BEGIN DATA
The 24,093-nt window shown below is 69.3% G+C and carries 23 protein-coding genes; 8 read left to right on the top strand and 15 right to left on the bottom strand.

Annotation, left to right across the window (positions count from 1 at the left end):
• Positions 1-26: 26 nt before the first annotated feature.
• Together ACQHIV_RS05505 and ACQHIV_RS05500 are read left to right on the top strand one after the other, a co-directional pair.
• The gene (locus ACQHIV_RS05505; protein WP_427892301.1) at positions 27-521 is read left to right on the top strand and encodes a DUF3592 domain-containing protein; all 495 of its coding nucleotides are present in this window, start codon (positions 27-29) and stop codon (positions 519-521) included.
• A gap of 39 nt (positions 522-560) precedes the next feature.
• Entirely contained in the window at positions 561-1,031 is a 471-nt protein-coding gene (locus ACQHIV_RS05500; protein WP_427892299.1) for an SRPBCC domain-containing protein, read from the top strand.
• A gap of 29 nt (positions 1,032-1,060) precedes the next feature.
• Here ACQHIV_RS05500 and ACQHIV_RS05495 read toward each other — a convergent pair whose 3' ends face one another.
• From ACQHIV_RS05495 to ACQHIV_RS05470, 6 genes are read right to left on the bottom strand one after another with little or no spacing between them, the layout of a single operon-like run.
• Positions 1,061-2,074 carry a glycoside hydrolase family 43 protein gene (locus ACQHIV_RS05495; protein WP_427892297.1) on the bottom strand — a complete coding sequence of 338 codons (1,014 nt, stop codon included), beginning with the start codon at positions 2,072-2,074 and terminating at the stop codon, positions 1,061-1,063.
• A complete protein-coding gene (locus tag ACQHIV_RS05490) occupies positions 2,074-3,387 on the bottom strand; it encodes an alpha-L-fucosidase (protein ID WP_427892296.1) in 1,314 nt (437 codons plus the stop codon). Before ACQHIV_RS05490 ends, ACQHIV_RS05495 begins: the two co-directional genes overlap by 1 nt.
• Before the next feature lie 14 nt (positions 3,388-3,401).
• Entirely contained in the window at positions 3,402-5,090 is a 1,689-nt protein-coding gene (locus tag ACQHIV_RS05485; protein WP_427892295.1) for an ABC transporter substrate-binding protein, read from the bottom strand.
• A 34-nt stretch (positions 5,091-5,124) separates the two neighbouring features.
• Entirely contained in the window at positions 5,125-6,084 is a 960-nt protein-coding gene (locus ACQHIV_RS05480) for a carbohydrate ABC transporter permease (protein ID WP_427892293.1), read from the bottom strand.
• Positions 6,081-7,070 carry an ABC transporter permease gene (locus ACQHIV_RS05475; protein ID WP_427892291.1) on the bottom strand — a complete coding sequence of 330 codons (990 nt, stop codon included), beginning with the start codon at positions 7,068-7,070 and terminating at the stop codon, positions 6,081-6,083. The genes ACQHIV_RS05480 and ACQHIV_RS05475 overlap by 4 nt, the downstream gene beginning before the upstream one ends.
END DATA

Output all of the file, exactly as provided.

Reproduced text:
The 24,093-nt window shown below is 69.3% G+C and carries 23 protein-coding genes; 8 read left to right on the top strand and 15 right to left on the bottom strand.

Annotation, left to right across the window (positions count from 1 at the left end):
• Positions 1-26: 26 nt before the first annotated feature.
• Together ACQHIV_RS05505 and ACQHIV_RS05500 are read left to right on the top strand one after the other, a co-directional pair.
• The gene (locus ACQHIV_RS05505; protein WP_427892301.1) at positions 27-521 is read left to right on the top strand and encodes a DUF3592 domain-containing protein; all 495 of its coding nucleotides are present in this window, start codon (positions 27-29) and stop codon (positions 519-521) included.
• A gap of 39 nt (positions 522-560) precedes the next feature.
• Entirely contained in the window at positions 561-1,031 is a 471-nt protein-coding gene (locus ACQHIV_RS05500; protein WP_427892299.1) for an SRPBCC domain-containing protein, read from the top strand.
• A gap of 29 nt (positions 1,032-1,060) precedes the next feature.
• Here ACQHIV_RS05500 and ACQHIV_RS05495 read toward each other — a convergent pair whose 3' ends face one another.
• From ACQHIV_RS05495 to ACQHIV_RS05470, 6 genes are read right to left on the bottom strand one after another with little or no spacing between them, the layout of a single operon-like run.
• Positions 1,061-2,074 carry a glycoside hydrolase family 43 protein gene (locus ACQHIV_RS05495; protein WP_427892297.1) on the bottom strand — a complete coding sequence of 338 codons (1,014 nt, stop codon included), beginning with the start codon at positions 2,072-2,074 and terminating at the stop codon, positions 1,061-1,063.
• A complete protein-coding gene (locus tag ACQHIV_RS05490) occupies positions 2,074-3,387 on the bottom strand; it encodes an alpha-L-fucosidase (protein ID WP_427892296.1) in 1,314 nt (437 codons plus the stop codon). Before ACQHIV_RS05490 ends, ACQHIV_RS05495 begins: the two co-directional genes overlap by 1 nt.
• Before the next feature lie 14 nt (positions 3,388-3,401).
• Entirely contained in the window at positions 3,402-5,090 is a 1,689-nt protein-coding gene (locus tag ACQHIV_RS05485; protein WP_427892295.1) for an ABC transporter substrate-binding protein, read from the bottom strand.
• A 34-nt stretch (positions 5,091-5,124) separates the two neighbouring features.
• Entirely contained in the window at positions 5,125-6,084 is a 960-nt protein-coding gene (locus ACQHIV_RS05480) for a carbohydrate ABC transporter permease (protein ID WP_427892293.1), read from the bottom strand.
• Positions 6,081-7,070 carry an ABC transporter permease gene (locus ACQHIV_RS05475; protein ID WP_427892291.1) on the bottom strand — a complete coding sequence of 330 codons (990 nt, stop codon included), beginning with the start codon at positions 7,068-7,070 and terminating at the stop codon, positions 6,081-6,083. The genes ACQHIV_RS05480 and ACQHIV_RS05475 overlap by 4 nt, the downstream gene beginning before the upstream one ends.